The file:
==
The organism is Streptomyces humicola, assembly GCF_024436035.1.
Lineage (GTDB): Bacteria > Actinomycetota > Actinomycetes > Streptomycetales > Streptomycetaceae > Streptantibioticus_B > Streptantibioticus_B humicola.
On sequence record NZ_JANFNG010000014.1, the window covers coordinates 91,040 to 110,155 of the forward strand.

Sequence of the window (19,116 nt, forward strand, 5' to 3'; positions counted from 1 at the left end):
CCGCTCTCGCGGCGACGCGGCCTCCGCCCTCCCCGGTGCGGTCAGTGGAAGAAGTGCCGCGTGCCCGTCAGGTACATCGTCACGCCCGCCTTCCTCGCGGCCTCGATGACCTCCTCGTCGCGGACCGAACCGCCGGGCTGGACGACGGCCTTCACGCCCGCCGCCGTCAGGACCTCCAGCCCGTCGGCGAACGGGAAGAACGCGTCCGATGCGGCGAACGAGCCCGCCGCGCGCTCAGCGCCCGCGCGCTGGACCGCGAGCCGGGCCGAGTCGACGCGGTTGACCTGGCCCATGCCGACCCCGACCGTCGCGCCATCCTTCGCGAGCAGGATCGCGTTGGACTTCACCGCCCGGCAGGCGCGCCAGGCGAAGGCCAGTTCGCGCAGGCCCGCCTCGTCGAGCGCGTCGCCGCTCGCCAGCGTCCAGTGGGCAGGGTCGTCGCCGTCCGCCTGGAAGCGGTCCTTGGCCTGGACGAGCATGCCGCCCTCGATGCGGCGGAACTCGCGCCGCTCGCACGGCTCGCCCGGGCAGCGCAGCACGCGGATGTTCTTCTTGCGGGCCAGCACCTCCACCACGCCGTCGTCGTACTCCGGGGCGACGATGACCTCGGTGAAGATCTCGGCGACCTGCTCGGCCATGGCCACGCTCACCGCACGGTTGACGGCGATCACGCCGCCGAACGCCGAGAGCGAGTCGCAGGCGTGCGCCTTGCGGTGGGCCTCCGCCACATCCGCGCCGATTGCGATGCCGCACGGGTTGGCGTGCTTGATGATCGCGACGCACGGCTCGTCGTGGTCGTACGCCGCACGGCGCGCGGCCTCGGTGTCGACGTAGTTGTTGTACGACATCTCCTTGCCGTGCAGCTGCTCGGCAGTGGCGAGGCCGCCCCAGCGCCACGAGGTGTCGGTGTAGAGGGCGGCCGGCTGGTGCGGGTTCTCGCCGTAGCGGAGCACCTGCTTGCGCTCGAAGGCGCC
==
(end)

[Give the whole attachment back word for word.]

The organism is Streptomyces humicola, assembly GCF_024436035.1.
Lineage (GTDB): Bacteria > Actinomycetota > Actinomycetes > Streptomycetales > Streptomycetaceae > Streptantibioticus_B > Streptantibioticus_B humicola.
On sequence record NZ_JANFNG010000014.1, the window covers coordinates 91,040 to 110,155 of the forward strand.

Sequence of the window (19,116 nt, forward strand, 5' to 3'; positions counted from 1 at the left end):
CCGCTCTCGCGGCGACGCGGCCTCCGCCCTCCCCGGTGCGGTCAGTGGAAGAAGTGCCGCGTGCCCGTCAGGTACATCGTCACGCCCGCCTTCCTCGCGGCCTCGATGACCTCCTCGTCGCGGACCGAACCGCCGGGCTGGACGACGGCCTTCACGCCCGCCGCCGTCAGGACCTCCAGCCCGTCGGCGAACGGGAAGAACGCGTCCGATGCGGCGAACGAGCCCGCCGCGCGCTCAGCGCCCGCGCGCTGGACCGCGAGCCGGGCCGAGTCGACGCGGTTGACCTGGCCCATGCCGACCCCGACCGTCGCGCCATCCTTCGCGAGCAGGATCGCGTTGGACTTCACCGCCCGGCAGGCGCGCCAGGCGAAGGCCAGTTCGCGCAGGCCCGCCTCGTCGAGCGCGTCGCCGCTCGCCAGCGTCCAGTGGGCAGGGTCGTCGCCGTCCGCCTGGAAGCGGTCCTTGGCCTGGACGAGCATGCCGCCCTCGATGCGGCGGAACTCGCGCCGCTCGCACGGCTCGCCCGGGCAGCGCAGCACGCGGATGTTCTTCTTGCGGGCCAGCACCTCCACCACGCCGTCGTCGTACTCCGGGGCGACGATGACCTCGGTGAAGATCTCGGCGACCTGCTCGGCCATGGCCACGCTCACCGCACGGTTGACGGCGATCACGCCGCCGAACGCCGAGAGCGAGTCGCAGGCGTGCGCCTTGCGGTGGGCCTCCGCCACATCCGCGCCGATTGCGATGCCGCACGGGTTGGCGTGCTTGATGATCGCGACGCACGGCTCGTCGTGGTCGTACGCCGCACGGCGCGCGGCCTCGGTGTCGACGTAGTTGTTGTACGACATCTCCTTGCCGTGCAGCTGCTCGGCAGTGGCGAGGCCGCCCCAGCGCCACGAGGTGTCGGTGTAGAGGGCGGCCGGCTGGTGCGGGTTCTCGCCGTAGCGGAGCACCTGCTTGCGCTCGAAGGCGCC